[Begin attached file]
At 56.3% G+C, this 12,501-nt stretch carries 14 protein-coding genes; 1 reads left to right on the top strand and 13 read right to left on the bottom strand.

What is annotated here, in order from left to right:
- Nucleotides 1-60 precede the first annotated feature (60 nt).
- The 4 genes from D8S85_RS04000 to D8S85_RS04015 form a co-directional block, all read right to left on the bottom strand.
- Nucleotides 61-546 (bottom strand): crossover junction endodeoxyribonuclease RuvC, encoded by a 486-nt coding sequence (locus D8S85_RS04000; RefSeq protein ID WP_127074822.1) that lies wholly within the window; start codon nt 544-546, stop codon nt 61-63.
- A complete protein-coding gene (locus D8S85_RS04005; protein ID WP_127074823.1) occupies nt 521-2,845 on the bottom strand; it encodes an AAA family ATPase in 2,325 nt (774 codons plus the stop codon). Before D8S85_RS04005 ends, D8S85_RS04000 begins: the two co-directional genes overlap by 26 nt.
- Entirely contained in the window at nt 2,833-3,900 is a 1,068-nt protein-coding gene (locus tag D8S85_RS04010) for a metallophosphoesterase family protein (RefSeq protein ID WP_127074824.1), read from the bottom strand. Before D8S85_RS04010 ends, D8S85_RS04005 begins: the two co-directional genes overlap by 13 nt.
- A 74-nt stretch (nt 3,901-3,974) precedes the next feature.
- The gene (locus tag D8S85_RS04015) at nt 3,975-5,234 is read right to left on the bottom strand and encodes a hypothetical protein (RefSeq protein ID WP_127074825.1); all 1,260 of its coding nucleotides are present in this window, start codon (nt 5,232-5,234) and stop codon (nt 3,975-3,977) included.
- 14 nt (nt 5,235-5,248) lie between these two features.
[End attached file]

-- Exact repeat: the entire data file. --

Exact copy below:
At 56.3% G+C, this 12,501-nt stretch carries 14 protein-coding genes; 1 reads left to right on the top strand and 13 read right to left on the bottom strand.

What is annotated here, in order from left to right:
- Nucleotides 1-60 precede the first annotated feature (60 nt).
- The 4 genes from D8S85_RS04000 to D8S85_RS04015 form a co-directional block, all read right to left on the bottom strand.
- Nucleotides 61-546 (bottom strand): crossover junction endodeoxyribonuclease RuvC, encoded by a 486-nt coding sequence (locus D8S85_RS04000; RefSeq protein ID WP_127074822.1) that lies wholly within the window; start codon nt 544-546, stop codon nt 61-63.
- A complete protein-coding gene (locus D8S85_RS04005; protein ID WP_127074823.1) occupies nt 521-2,845 on the bottom strand; it encodes an AAA family ATPase in 2,325 nt (774 codons plus the stop codon). Before D8S85_RS04005 ends, D8S85_RS04000 begins: the two co-directional genes overlap by 26 nt.
- Entirely contained in the window at nt 2,833-3,900 is a 1,068-nt protein-coding gene (locus tag D8S85_RS04010) for a metallophosphoesterase family protein (RefSeq protein ID WP_127074824.1), read from the bottom strand. Before D8S85_RS04010 ends, D8S85_RS04005 begins: the two co-directional genes overlap by 13 nt.
- A 74-nt stretch (nt 3,901-3,974) precedes the next feature.
- The gene (locus tag D8S85_RS04015) at nt 3,975-5,234 is read right to left on the bottom strand and encodes a hypothetical protein (RefSeq protein ID WP_127074825.1); all 1,260 of its coding nucleotides are present in this window, start codon (nt 5,232-5,234) and stop codon (nt 3,975-3,977) included.
- 14 nt (nt 5,235-5,248) lie between these two features.